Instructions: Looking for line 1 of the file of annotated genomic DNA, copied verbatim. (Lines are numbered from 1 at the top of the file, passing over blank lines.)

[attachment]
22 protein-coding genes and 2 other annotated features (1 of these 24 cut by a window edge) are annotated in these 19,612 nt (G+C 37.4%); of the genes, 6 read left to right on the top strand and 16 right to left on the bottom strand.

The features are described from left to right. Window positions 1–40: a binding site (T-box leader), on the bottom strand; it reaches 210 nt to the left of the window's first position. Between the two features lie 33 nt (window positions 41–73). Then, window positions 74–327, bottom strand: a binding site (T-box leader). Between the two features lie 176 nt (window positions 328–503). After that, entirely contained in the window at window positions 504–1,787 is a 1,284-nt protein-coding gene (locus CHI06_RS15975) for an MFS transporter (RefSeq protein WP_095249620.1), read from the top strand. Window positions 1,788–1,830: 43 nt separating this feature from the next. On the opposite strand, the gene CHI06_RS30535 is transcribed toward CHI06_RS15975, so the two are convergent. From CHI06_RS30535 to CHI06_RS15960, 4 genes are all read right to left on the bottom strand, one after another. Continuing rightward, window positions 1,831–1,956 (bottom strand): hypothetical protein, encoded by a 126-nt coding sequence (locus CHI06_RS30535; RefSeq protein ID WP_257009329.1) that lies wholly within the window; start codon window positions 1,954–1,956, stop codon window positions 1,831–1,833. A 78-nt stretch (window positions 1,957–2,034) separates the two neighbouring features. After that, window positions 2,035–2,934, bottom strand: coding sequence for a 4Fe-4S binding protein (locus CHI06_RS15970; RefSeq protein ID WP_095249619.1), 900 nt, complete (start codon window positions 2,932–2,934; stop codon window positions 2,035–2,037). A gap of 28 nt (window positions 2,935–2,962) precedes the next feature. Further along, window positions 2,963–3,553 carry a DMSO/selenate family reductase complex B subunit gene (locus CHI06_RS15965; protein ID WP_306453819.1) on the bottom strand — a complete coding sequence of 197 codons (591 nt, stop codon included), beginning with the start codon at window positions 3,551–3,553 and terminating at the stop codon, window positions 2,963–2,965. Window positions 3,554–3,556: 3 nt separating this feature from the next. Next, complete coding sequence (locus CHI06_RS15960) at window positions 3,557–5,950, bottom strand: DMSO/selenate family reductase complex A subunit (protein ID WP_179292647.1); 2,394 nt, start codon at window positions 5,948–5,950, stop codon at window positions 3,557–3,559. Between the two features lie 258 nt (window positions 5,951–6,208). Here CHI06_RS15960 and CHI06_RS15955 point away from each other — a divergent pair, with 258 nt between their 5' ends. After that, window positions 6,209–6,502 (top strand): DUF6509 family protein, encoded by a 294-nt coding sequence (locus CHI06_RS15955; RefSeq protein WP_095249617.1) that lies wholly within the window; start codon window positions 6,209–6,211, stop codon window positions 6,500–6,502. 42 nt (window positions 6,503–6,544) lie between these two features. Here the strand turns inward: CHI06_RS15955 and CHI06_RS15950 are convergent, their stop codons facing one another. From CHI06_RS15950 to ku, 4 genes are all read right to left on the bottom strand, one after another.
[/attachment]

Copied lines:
22 protein-coding genes and 2 other annotated features (1 of these 24 cut by a window edge) are annotated in these 19,612 nt (G+C 37.4%); of the genes, 6 read left to right on the top strand and 16 right to left on the bottom strand.